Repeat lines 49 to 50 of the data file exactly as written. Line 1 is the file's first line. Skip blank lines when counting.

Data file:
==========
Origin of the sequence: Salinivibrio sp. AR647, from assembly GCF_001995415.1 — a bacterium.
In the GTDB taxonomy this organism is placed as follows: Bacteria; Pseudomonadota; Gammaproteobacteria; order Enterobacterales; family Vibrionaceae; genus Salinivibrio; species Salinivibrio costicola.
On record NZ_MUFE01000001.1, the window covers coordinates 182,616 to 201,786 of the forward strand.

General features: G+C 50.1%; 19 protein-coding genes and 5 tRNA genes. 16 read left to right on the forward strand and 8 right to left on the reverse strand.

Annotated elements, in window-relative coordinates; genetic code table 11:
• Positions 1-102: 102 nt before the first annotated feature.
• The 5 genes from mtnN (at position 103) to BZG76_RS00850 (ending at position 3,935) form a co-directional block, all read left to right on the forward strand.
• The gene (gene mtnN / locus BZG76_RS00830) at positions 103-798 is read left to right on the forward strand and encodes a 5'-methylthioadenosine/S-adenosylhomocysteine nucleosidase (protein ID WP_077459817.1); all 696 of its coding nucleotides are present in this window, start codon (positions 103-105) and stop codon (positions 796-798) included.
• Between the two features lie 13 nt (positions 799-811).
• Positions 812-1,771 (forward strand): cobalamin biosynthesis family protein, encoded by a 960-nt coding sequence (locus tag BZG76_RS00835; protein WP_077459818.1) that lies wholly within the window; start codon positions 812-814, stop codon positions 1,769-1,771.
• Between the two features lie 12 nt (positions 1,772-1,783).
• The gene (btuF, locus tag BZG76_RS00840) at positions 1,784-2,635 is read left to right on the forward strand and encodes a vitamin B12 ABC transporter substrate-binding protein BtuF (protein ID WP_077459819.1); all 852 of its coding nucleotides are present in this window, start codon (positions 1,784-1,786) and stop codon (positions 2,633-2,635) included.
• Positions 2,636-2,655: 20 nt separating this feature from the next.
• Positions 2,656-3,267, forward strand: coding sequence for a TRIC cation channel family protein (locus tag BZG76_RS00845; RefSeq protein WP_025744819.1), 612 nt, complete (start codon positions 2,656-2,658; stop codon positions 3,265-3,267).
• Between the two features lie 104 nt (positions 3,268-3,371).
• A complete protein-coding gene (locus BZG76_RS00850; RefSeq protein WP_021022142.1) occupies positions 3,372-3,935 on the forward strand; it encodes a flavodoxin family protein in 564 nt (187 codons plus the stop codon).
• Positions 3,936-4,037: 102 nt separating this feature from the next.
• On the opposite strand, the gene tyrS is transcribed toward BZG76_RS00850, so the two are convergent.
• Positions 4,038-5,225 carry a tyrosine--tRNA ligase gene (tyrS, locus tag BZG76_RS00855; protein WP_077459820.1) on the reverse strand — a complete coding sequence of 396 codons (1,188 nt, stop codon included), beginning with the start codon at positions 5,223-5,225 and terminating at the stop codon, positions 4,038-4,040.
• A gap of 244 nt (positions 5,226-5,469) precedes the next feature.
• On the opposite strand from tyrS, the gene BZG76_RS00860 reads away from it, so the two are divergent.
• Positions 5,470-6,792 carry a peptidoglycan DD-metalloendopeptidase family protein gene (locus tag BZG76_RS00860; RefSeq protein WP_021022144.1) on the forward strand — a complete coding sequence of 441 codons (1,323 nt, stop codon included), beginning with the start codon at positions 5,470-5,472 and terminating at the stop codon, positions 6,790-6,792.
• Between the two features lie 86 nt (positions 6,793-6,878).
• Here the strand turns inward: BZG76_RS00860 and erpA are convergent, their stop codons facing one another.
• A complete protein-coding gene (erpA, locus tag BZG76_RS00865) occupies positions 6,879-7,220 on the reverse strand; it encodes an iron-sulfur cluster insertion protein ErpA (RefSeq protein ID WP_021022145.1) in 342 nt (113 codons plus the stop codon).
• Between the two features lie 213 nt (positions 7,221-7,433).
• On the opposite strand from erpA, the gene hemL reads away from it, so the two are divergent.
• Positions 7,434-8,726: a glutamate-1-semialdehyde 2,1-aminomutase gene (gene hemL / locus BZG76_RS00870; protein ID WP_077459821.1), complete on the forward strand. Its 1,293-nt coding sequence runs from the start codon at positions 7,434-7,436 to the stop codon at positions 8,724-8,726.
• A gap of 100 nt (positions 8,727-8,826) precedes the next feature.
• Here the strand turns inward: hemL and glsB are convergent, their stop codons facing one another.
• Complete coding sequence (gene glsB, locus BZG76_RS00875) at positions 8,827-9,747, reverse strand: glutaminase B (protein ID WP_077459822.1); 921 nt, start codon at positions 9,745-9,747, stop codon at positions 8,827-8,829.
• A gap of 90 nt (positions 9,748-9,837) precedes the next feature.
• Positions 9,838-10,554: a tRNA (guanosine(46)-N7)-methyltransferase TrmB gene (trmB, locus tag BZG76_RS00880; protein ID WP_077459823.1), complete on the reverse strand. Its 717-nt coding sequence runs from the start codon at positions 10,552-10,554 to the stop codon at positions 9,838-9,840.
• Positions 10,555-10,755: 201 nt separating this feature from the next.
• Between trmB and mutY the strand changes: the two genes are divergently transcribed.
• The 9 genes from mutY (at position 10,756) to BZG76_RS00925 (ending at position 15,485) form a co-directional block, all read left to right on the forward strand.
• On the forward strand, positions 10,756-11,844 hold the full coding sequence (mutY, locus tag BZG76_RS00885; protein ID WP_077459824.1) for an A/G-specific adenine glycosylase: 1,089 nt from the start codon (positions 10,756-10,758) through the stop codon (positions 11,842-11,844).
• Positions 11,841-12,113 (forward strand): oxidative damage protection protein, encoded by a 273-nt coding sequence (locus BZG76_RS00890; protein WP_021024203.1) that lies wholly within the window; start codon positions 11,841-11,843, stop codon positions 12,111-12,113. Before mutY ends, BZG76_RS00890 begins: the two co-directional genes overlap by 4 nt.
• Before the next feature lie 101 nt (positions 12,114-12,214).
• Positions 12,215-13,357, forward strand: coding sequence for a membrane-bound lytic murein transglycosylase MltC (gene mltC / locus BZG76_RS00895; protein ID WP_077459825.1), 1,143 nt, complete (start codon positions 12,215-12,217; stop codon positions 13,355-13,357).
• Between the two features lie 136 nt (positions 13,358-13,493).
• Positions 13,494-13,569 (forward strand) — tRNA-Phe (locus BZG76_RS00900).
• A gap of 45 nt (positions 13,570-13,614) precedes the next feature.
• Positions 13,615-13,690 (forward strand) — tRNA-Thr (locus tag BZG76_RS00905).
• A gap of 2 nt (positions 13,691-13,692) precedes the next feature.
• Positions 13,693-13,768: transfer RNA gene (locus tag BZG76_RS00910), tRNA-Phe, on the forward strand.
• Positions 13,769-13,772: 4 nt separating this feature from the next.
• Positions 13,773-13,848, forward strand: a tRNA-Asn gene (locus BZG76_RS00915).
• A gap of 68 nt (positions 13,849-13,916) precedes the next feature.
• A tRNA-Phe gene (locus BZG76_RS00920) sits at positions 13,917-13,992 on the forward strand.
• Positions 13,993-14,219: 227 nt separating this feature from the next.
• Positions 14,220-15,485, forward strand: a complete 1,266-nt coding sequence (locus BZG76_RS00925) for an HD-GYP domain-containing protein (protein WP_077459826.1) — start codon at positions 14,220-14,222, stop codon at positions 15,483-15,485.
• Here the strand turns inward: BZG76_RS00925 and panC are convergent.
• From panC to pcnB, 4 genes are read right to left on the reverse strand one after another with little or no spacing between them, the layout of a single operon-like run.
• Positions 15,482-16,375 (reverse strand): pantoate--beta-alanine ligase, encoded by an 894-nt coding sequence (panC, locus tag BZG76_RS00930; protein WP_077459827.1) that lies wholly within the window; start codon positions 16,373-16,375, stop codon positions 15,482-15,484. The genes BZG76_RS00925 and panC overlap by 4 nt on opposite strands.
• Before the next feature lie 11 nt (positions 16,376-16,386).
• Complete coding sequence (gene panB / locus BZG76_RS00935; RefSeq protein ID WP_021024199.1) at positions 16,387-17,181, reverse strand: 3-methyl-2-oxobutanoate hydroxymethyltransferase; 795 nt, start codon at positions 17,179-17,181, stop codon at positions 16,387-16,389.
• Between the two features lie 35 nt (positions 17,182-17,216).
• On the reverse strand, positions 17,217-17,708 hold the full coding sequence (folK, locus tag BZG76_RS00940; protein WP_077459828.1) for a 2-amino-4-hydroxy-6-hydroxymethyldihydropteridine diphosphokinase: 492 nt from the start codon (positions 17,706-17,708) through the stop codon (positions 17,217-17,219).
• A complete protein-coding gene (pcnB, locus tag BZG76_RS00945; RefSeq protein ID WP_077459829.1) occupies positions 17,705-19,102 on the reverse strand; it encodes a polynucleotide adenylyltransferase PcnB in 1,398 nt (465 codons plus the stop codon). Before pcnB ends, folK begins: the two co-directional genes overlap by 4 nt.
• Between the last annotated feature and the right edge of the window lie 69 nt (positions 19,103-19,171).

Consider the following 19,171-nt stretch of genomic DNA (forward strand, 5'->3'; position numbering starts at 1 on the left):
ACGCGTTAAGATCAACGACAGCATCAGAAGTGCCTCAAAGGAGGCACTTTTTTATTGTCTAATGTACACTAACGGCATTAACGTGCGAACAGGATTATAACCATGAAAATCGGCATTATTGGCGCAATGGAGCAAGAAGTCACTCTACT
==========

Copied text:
• A gap of 68 nt (positions 13,849-13,916) precedes the next feature.
• A tRNA-Phe gene (locus BZG76_RS00920) sits at positions 13,917-13,992 on the forward strand.